During one conversation, my tearful daughter admitted that she didn’t believe in God. I told her that I had had experiences that proved His existence to my satisfaction. And when I finally saw Gryffen myself — no one else was in the room — I held him in my arms, cupped his head in my hands, and had a long talk with him about how God loved him and it was going to be OK.
He understood none of the words, of course. But his enormous blue eyes — blessedly clear of the Darvon haze since the drip had been removed — were opened wide and locked on mine, and I know as surely as I’ve ever known anything that at a deep, energetic level he got it.
In her email, my daughter wrote, “[Gryffen] is now doing fantastically. He is healthy and great and described by our doctors as ‘the same as any other two-year-old.’ Amazing and wonderful.” And in asking for prayer for herself, she acknowledged that she, too, has begun to believe.
“More than ever I believe these things help,” she wrote, “and Gryffen’s amazing success proves it.”
A few days later, I sent out another email to all those people who had prayed for Gryffen. I included her update, so they would know what their prayers had accomplished, and I asked them to pray again. But this time it was for Gryffen’s mom.
It is good to see you posting again. It is so good to read about your insights and observations. I am so sorry to hear about your daughter. My step sister had the procedure and she grew emotionally through the process. It definitely was not a fun experience but she wanted to make sure she was going to be around for her two daughters. She is still growing and living after 5 years.
My best wishes for your daughter and her recovery.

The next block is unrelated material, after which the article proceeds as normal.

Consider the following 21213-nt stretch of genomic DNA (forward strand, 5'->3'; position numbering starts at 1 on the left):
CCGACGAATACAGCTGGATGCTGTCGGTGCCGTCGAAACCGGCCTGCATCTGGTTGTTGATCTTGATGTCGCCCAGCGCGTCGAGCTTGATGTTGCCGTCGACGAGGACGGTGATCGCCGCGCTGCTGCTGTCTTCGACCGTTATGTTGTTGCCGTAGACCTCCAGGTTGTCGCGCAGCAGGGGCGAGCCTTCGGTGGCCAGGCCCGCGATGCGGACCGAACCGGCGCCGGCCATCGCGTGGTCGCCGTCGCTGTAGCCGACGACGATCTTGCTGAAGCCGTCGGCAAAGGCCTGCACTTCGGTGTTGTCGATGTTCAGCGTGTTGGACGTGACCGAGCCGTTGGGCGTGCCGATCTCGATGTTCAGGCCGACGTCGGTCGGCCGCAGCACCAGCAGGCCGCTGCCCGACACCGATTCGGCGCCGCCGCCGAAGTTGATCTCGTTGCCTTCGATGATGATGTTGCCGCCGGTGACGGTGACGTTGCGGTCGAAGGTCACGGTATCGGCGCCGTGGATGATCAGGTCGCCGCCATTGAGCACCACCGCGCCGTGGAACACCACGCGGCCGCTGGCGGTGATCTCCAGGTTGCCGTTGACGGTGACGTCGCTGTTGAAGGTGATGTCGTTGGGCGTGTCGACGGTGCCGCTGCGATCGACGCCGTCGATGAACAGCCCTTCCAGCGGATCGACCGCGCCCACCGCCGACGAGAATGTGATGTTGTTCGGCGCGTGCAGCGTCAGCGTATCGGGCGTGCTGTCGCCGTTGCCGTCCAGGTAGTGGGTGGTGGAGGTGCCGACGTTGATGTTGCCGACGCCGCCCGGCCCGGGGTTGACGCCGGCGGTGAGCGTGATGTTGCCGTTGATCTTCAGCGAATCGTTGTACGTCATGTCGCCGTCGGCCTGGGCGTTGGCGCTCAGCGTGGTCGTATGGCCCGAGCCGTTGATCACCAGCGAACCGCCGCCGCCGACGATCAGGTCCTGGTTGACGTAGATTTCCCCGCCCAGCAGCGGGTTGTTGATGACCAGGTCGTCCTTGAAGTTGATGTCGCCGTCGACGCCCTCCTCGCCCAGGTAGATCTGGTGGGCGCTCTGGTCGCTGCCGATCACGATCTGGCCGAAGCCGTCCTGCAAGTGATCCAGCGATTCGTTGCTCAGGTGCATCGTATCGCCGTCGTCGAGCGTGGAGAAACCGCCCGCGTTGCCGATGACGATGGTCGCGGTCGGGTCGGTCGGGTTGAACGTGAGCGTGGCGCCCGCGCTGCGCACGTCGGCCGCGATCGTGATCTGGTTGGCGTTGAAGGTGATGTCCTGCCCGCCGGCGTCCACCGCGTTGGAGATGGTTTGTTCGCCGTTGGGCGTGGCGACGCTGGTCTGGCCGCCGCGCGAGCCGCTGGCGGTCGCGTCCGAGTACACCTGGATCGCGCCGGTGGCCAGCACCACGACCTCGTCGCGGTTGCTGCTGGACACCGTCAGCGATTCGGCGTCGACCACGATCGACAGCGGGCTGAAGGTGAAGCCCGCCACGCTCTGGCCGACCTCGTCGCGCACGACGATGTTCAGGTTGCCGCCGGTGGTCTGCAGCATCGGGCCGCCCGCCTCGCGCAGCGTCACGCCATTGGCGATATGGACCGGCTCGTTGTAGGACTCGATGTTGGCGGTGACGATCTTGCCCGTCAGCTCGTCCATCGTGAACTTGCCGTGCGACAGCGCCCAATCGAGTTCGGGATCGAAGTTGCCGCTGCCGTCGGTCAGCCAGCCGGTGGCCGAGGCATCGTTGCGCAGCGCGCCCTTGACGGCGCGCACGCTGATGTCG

I happened to come across your blog just by browsing the name, Gryffen. I'm very touched by your story, and although Griffin is already an uncommon first name, it makes me smile that I came across this — my 6 year old nephew is Gryffen. I'll be praying for your daughter and Gryffen, and you & the ongoing success of your blog.
John – so glad I've found your blog. Thank you for this post for many reasons but the deepest resonance is with my grandson's distress at birth and resulting several day stay in the NCU. At one point there was a question of sepsis and the only help I could be was through prayer. As I prayed, I felt small and ineffective compared to the potential power of infection. It's difficult for me to ask for help, but because this was for my grandson, I asked friends to pray… and they did. As with your experience, many wrote with their thanks for being asked. Some sent along prayers that were printed and posted on the wall by my desk. One is there still. I have no doubt it was through their prayers that Chama's blood tests came back clear. Part of his birthday celebration – his 3rd is coming up in a few weeks – are notes to those who helped him through that time.